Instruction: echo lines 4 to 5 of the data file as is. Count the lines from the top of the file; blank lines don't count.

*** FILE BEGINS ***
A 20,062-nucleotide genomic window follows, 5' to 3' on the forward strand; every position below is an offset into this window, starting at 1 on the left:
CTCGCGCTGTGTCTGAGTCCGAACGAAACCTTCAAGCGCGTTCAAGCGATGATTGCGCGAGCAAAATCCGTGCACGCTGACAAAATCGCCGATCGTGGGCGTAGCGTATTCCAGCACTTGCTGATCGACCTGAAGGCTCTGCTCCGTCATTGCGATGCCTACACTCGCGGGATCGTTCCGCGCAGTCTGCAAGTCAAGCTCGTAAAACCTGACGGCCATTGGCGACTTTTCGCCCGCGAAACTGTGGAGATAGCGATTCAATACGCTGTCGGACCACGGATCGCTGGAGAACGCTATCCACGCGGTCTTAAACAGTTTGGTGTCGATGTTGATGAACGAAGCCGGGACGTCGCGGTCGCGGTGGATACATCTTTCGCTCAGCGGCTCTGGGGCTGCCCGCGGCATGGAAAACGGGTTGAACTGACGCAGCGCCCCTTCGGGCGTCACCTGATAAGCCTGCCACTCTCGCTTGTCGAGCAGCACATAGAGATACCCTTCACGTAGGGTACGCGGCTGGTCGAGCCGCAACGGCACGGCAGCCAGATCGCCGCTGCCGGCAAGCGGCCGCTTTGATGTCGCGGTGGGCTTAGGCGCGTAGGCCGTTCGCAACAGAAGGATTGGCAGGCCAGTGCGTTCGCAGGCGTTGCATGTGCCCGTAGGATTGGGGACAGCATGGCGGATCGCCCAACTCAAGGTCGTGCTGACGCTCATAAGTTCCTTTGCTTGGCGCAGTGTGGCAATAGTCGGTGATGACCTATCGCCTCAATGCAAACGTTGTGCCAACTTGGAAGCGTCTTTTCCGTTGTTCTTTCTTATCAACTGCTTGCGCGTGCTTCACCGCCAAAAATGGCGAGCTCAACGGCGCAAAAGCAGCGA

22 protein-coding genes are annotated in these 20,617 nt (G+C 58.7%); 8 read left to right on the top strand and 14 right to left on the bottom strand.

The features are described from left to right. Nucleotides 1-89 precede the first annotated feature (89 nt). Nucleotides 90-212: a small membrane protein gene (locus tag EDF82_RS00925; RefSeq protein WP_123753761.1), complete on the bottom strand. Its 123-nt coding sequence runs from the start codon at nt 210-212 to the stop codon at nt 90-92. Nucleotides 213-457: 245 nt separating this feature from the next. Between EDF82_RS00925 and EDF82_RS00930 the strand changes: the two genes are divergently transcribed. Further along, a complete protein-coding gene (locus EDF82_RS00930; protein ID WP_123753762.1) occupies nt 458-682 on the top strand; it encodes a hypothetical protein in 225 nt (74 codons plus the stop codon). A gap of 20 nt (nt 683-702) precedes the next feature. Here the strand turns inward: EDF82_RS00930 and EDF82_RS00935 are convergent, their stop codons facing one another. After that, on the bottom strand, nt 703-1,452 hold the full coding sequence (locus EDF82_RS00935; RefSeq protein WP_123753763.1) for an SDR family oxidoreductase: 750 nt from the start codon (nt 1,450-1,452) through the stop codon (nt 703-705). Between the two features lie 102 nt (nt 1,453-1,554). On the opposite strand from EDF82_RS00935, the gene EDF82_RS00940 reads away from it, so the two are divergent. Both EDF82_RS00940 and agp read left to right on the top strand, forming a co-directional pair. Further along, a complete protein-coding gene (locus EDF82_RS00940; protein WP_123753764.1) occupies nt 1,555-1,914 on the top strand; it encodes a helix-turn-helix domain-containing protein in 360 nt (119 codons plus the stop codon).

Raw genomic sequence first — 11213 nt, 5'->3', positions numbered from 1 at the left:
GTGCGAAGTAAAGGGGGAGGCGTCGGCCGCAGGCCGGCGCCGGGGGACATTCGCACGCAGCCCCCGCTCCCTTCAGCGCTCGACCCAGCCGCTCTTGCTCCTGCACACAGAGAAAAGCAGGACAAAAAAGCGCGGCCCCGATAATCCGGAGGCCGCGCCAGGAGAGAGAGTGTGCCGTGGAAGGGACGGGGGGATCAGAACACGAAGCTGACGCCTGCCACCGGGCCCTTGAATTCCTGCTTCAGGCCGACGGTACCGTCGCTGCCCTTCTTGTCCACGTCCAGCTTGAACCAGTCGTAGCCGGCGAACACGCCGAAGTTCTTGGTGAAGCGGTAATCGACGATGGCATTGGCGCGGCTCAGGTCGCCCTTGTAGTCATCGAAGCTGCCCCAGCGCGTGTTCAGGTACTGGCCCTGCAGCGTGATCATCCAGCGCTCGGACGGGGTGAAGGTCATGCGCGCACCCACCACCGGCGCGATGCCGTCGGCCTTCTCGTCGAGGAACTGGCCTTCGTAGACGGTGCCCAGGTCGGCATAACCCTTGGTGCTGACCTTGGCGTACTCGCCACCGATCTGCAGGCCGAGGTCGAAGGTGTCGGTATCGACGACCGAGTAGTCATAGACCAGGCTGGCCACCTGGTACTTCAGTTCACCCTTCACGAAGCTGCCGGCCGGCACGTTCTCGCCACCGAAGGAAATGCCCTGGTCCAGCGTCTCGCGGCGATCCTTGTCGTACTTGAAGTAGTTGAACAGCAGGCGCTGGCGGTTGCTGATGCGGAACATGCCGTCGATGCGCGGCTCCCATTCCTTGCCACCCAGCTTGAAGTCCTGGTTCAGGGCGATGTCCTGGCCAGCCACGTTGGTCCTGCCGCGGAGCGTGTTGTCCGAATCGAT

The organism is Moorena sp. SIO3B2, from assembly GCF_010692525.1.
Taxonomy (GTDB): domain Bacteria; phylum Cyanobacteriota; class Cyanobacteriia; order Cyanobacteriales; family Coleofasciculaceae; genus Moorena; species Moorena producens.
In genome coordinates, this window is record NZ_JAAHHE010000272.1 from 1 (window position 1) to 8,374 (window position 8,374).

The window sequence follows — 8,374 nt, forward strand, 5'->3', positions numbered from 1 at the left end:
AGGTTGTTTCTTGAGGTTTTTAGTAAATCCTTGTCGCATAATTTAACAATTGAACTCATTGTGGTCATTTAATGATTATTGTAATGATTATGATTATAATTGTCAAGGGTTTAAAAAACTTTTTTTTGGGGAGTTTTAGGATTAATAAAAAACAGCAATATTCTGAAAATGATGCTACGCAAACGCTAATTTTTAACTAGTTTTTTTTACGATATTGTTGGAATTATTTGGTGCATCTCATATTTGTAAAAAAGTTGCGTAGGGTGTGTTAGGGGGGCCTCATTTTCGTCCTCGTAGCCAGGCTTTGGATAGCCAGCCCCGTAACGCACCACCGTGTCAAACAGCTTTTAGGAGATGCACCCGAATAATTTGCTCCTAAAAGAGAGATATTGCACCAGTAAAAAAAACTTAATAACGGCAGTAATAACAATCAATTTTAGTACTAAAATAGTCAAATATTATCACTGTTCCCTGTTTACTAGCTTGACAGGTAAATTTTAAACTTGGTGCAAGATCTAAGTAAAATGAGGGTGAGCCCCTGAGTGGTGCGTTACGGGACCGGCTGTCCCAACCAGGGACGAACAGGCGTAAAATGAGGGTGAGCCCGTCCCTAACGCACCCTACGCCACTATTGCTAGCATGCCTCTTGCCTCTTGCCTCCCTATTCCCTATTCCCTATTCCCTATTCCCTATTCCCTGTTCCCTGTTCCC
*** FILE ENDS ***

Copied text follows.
The features are described from left to right. Nucleotides 1-89 precede the first annotated feature (89 nt). Nucleotides 90-212: a small membrane protein gene (locus tag EDF82_RS00925; RefSeq protein WP_123753761.1), complete on the bottom strand. Its 123-nt coding sequence runs from the start codon at nt 210-212 to the stop codon at nt 90-92. Nucleotides 213-457: 245 nt separating this feature from the next. Between EDF82_RS00925 and EDF82_RS00930 the strand changes: the two genes are divergently transcribed. Further along, a complete protein-coding gene (locus EDF82_RS00930; protein ID WP_123753762.1) occupies nt 458-682 on the top strand; it encodes a hypothetical protein in 225 nt (74 codons plus the stop codon). A gap of 20 nt (nt 683-702) precedes the next feature. Here the strand turns inward: EDF82_RS00930 and EDF82_RS00935 are convergent, their stop codons facing one another. After that, on the bottom strand, nt 703-1,452 hold the full coding sequence (locus EDF82_RS00935; RefSeq protein WP_123753763.1) for an SDR family oxidoreductase: 750 nt from the start codon (nt 1,450-1,452) through the stop codon (nt 703-705). Between the two features lie 102 nt (nt 1,453-1,554). On the opposite strand from EDF82_RS00935, the gene EDF82_RS00940 reads away from it, so the two are divergent. Both EDF82_RS00940 and agp read left to right on the top strand, forming a co-directional pair. Further along, a complete protein-coding gene (locus EDF82_RS00940; protein WP_123753764.1) occupies nt 1,555-1,914 on the top strand; it encodes a helix-turn-helix domain-containing protein in 360 nt (119 codons plus the stop codon).

Raw genomic sequence first — 11213 nt, 5'->3', positions numbered from 1 at the left: